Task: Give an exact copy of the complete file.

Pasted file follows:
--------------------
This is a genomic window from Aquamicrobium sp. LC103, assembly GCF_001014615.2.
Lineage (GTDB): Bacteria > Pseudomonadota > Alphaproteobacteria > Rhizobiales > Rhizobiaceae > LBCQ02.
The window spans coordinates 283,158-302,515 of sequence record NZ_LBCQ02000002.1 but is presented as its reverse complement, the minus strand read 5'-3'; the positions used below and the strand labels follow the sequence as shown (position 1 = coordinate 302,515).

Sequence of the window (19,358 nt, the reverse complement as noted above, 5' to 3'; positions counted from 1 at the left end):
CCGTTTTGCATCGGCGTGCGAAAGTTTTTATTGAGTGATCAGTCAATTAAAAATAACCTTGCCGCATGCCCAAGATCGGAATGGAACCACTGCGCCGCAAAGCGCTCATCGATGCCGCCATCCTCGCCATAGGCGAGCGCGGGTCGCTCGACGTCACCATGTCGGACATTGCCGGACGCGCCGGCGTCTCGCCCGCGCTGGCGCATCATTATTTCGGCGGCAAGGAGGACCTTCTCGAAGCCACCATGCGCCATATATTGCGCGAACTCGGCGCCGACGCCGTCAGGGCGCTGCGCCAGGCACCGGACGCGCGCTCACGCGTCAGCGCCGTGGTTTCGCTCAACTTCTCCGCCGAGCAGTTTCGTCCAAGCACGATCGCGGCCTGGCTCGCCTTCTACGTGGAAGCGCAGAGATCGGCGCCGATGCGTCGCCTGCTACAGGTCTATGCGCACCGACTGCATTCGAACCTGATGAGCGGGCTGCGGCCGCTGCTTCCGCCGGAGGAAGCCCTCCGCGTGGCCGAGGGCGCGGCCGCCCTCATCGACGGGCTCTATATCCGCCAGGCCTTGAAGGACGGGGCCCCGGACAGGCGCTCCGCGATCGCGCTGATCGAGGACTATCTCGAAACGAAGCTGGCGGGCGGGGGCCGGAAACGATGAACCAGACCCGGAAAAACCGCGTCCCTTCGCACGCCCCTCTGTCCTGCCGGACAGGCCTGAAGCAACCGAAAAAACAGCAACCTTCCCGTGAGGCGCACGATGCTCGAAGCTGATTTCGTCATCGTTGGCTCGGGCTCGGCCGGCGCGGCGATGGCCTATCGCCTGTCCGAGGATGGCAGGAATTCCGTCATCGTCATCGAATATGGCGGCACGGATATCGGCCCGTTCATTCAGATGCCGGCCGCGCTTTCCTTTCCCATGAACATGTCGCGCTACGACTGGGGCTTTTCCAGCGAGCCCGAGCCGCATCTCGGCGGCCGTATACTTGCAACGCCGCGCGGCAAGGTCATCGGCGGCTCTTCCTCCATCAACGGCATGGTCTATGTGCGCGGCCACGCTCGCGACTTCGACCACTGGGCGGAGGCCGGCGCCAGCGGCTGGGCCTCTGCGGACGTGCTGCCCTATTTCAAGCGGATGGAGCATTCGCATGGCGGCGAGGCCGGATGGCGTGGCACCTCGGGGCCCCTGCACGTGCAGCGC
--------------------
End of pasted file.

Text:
This is a genomic window from Aquamicrobium sp. LC103, assembly GCF_001014615.2.
Lineage (GTDB): Bacteria > Pseudomonadota > Alphaproteobacteria > Rhizobiales > Rhizobiaceae > LBCQ02.
The window spans coordinates 283,158-302,515 of sequence record NZ_LBCQ02000002.1 but is presented as its reverse complement, the minus strand read 5'-3'; the positions used below and the strand labels follow the sequence as shown (position 1 = coordinate 302,515).

Sequence of the window (19,358 nt, the reverse complement as noted above, 5' to 3'; positions counted from 1 at the left end):
CCGTTTTGCATCGGCGTGCGAAAGTTTTTATTGAGTGATCAGTCAATTAAAAATAACCTTGCCGCATGCCCAAGATCGGAATGGAACCACTGCGCCGCAAAGCGCTCATCGATGCCGCCATCCTCGCCATAGGCGAGCGCGGGTCGCTCGACGTCACCATGTCGGACATTGCCGGACGCGCCGGCGTCTCGCCCGCGCTGGCGCATCATTATTTCGGCGGCAAGGAGGACCTTCTCGAAGCCACCATGCGCCATATATTGCGCGAACTCGGCGCCGACGCCGTCAGGGCGCTGCGCCAGGCACCGGACGCGCGCTCACGCGTCAGCGCCGTGGTTTCGCTCAACTTCTCCGCCGAGCAGTTTCGTCCAAGCACGATCGCGGCCTGGCTCGCCTTCTACGTGGAAGCGCAGAGATCGGCGCCGATGCGTCGCCTGCTACAGGTCTATGCGCACCGACTGCATTCGAACCTGATGAGCGGGCTGCGGCCGCTGCTTCCGCCGGAGGAAGCCCTCCGCGTGGCCGAGGGCGCGGCCGCCCTCATCGACGGGCTCTATATCCGCCAGGCCTTGAAGGACGGGGCCCCGGACAGGCGCTCCGCGATCGCGCTGATCGAGGACTATCTCGAAACGAAGCTGGCGGGCGGGGGCCGGAAACGATGAACCAGACCCGGAAAAACCGCGTCCCTTCGCACGCCCCTCTGTCCTGCCGGACAGGCCTGAAGCAACCGAAAAAACAGCAACCTTCCCGTGAGGCGCACGATGCTCGAAGCTGATTTCGTCATCGTTGGCTCGGGCTCGGCCGGCGCGGCGATGGCCTATCGCCTGTCCGAGGATGGCAGGAATTCCGTCATCGTCATCGAATATGGCGGCACGGATATCGGCCCGTTCATTCAGATGCCGGCCGCGCTTTCCTTTCCCATGAACATGTCGCGCTACGACTGGGGCTTTTCCAGCGAGCCCGAGCCGCATCTCGGCGGCCGTATACTTGCAACGCCGCGCGGCAAGGTCATCGGCGGCTCTTCCTCCATCAACGGCATGGTCTATGTGCGCGGCCACGCTCGCGACTTCGACCACTGGGCGGAGGCCGGCGCCAGCGGCTGGGCCTCTGCGGACGTGCTGCCCTATTTCAAGCGGATGGAGCATTCGCATGGCGGCGAGGCCGGATGGCGTGGCACCTCGGGGCCCCTGCACGTGCAGCGC